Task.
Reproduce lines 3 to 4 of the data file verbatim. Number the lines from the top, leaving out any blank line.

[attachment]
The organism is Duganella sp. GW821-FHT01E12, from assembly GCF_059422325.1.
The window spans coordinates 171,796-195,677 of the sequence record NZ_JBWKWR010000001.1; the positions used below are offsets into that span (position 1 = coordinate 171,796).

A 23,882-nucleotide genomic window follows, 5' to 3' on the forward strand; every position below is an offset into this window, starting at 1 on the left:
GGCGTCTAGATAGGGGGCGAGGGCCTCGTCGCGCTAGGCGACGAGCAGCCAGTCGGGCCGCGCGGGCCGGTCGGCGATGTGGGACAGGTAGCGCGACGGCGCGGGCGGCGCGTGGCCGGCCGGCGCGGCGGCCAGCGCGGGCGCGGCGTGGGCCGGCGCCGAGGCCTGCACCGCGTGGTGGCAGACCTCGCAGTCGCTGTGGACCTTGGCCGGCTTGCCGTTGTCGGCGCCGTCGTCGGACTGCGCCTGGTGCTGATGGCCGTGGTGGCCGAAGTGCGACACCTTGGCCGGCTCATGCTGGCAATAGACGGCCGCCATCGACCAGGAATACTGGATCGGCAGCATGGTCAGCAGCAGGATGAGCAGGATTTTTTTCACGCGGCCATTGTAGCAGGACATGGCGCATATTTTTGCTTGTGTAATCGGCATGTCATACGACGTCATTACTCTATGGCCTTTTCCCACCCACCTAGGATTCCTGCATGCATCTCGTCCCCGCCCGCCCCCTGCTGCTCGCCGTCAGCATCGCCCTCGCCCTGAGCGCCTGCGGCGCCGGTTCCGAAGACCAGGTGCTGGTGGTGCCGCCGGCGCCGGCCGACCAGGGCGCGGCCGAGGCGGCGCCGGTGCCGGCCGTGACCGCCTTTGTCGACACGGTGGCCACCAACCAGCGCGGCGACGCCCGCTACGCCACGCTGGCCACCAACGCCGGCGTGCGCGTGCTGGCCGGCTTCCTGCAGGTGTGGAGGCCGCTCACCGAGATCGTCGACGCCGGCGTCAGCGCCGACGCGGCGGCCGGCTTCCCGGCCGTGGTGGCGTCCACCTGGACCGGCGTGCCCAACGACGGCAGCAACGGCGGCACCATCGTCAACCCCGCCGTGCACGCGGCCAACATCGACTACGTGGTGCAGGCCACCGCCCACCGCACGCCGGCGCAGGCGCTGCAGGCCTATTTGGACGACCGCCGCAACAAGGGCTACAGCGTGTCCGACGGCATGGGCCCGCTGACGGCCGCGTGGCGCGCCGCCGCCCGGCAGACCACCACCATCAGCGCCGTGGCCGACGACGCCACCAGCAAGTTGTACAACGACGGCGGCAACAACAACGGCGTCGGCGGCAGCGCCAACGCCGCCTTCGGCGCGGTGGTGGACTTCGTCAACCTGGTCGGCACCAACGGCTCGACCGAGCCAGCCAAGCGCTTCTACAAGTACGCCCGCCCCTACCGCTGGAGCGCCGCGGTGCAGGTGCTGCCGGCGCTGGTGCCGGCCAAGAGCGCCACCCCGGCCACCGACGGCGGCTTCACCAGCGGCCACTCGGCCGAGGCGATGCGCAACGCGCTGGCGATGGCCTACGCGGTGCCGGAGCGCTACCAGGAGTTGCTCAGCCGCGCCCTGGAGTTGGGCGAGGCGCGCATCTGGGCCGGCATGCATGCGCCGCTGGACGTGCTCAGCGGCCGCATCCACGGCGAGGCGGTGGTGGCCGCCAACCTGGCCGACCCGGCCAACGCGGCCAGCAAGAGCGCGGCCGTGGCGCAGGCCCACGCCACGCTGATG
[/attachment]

A 23,882-nucleotide genomic window follows, 5' to 3' on the forward strand; every position below is an offset into this window, starting at 1 on the left:
GGCGTCTAGATAGGGGGCGAGGGCCTCGTCGCGCTAGGCGACGAGCAGCCAGTCGGGCCGCGCGGGCCGGTCGGCGATGTGGGACAGGTAGCGCGACGGCGCGGGCGGCGCGTGGCCGGCCGGCGCGGCGGCCAGCGCGGGCGCGGCGTGGGCCGGCGCCGAGGCCTGCACCGCGTGGTGGCAGACCTCGCAGTCGCTGTGGACCTTGGCCGGCTTGCCGTTGTCGGCGCCGTCGTCGGACTGCGCCTGGTGCTGATGGCCGTGGTGGCCGAAGTGCGACACCTTGGCCGGCTCATGCTGGCAATAGACGGCCGCCATCGACCAGGAATACTGGATCGGCAGCATGGTCAGCAGCAGGATGAGCAGGATTTTTTTCACGCGGCCATTGTAGCAGGACATGGCGCATATTTTTGCTTGTGTAATCGGCATGTCATACGACGTCATTACTCTATGGCCTTTTCCCACCCACCTAGGATTCCTGCATGCATCTCGTCCCCGCCCGCCCCCTGCTGCTCGCCGTCAGCATCGCCCTCGCCCTGAGCGCCTGCGGCGCCGGTTCCGAAGACCAGGTGCTGGTGGTGCCGCCGGCGCCGGCCGACCAGGGCGCGGCCGAGGCGGCGCCGGTGCCGGCCGTGACCGCCTTTGTCGACACGGTGGCCACCAACCAGCGCGGCGACGCCCGCTACGCCACGCTGGCCACCAACGCCGGCGTGCGCGTGCTGGCCGGCTTCCTGCAGGTGTGGAGGCCGCTCACCGAGATCGTCGACGCCGGCGTCAGCGCCGACGCGGCGGCCGGCTTCCCGGCCGTGGTGGCGTCCACCTGGACCGGCGTGCCCAACGACGGCAGCAACGGCGGCACCATCGTCAACCCCGCCGTGCACGCGGCCAACATCGACTACGTGGTGCAGGCCACCGCCCACCGCACGCCGGCGCAGGCGCTGCAGGCCTATTTGGACGACCGCCGCAACAAGGGCTACAGCGTGTCCGACGGCATGGGCCCGCTGACGGCCGCGTGGCGCGCCGCCGCCCGGCAGACCACCACCATCAGCGCCGTGGCCGACGACGCCACCAGCAAGTTGTACAACGACGGCGGCAACAACAACGGCGTCGGCGGCAGCGCCAACGCCGCCTTCGGCGCGGTGGTGGACTTCGTCAACCTGGTCGGCACCAACGGCTCGACCGAGCCAGCCAAGCGCTTCTACAAGTACGCCCGCCCCTACCGCTGGAGCGCCGCGGTGCAGGTGCTGCCGGCGCTGGTGCCGGCCAAGAGCGCCACCCCGGCCACCGACGGCGGCTTCACCAGCGGCCACTCGGCCGAGGCGATGCGCAACGCGCTGGCGATGGCCTACGCGGTGCCGGAGCGCTACCAGGAGTTGCTCAGCCGCGCCCTGGAGTTGGGCGAGGCGCGCATCTGGGCCGGCATGCATGCGCCGCTGGACGTGCTCAGCGGCCGCATCCACGGCGAGGCGGTGGTGGCCGCCAACCTGGCCGACCCGGCCAACGCGGCCAGCAAGAGCGCGGCCGTGGCGCAGGCCCACGCCACGCTGATG